Archaeologists invite public to Longstanton Iron Age dig

Whetstone for sharpening iron blades
Image caption A fragment of whetstone used for sharpening iron blades, found at the Longstanton site

Archaeologists have opened a dig site in Cambridgeshire to the public for one day before new homes are built over it.

The dig is in the village of Longstanton which is in an area that has already thrown up Iron Age, Roman, Saxon and mediaeval finds.

A team from Birmingham University are carrying out the dig before house building begins.

Pottery, bone and stone tools have recently been found at the site which is open to visitors on Thursday.

"This most recent dig has uncovered an Iron Age enclosure which will be on display during the day," said project manager of Birmingham Archaeology, Samantha Paul.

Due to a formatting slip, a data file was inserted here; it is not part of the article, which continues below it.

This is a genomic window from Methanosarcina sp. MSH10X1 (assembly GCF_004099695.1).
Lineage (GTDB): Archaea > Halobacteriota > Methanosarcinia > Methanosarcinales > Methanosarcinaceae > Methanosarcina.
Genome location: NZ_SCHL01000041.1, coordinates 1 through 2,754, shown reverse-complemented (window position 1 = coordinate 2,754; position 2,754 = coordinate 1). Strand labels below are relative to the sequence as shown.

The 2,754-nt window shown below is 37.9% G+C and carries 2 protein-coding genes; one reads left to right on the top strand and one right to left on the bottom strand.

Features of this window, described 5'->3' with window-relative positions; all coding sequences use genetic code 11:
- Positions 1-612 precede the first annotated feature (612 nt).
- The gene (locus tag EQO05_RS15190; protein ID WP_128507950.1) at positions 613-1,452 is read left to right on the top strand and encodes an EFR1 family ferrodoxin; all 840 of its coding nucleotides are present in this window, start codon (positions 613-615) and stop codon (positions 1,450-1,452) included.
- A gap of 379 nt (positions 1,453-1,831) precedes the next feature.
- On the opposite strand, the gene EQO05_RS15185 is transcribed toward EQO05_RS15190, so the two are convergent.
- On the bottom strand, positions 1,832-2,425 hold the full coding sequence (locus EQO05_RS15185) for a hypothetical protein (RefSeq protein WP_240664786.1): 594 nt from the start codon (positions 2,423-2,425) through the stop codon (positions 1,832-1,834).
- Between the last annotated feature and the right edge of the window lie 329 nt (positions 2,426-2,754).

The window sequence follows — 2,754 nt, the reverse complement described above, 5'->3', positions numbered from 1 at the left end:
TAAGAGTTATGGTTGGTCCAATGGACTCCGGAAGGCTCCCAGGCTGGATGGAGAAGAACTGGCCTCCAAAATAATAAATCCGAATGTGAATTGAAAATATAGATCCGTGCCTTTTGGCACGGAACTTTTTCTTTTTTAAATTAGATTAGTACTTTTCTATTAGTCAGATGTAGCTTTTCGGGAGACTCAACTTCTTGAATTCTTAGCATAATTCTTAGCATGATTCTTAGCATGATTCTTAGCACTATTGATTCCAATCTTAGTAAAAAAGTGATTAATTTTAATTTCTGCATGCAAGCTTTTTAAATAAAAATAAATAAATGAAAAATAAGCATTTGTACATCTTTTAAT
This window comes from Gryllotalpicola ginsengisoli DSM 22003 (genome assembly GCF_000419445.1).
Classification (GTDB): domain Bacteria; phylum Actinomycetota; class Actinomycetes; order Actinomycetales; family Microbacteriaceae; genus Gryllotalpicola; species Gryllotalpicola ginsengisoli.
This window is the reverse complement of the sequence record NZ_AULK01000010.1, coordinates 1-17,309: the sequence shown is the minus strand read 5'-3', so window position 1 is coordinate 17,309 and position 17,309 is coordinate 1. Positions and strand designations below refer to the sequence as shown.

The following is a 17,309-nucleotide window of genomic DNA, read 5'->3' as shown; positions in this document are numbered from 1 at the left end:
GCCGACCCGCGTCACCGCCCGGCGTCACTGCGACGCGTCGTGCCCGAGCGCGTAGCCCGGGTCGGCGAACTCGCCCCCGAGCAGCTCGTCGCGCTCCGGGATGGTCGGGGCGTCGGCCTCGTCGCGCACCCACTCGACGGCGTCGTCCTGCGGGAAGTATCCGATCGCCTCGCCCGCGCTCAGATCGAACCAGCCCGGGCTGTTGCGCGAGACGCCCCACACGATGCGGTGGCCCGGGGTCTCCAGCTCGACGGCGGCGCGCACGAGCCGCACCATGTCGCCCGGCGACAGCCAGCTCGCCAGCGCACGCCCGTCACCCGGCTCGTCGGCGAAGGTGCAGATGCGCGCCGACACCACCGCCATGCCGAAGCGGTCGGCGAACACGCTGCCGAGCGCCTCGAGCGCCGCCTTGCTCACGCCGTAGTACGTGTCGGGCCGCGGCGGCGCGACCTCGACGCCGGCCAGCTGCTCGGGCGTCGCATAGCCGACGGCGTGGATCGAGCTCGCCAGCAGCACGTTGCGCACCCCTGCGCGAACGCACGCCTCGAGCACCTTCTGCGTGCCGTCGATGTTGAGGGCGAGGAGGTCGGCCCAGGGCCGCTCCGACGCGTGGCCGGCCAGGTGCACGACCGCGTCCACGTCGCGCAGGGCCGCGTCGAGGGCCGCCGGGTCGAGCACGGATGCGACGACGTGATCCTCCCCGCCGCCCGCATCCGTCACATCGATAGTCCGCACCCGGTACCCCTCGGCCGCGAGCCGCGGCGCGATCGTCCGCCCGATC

Image caption A selection of medieval pottery has also been unearthed by archaeologists at Longstanton

"The enclosure contains internal structures, rubbish pits and granaries from the Iron Age settlement.

"Archaeologists will be on hand to explain how these findings help us understand how settlers lived, how they worked the land, their crops and their herds."

The university's team of archaeologists will wrap up their excavations at Longstanton, funded by Kier Homes, at the end of May.

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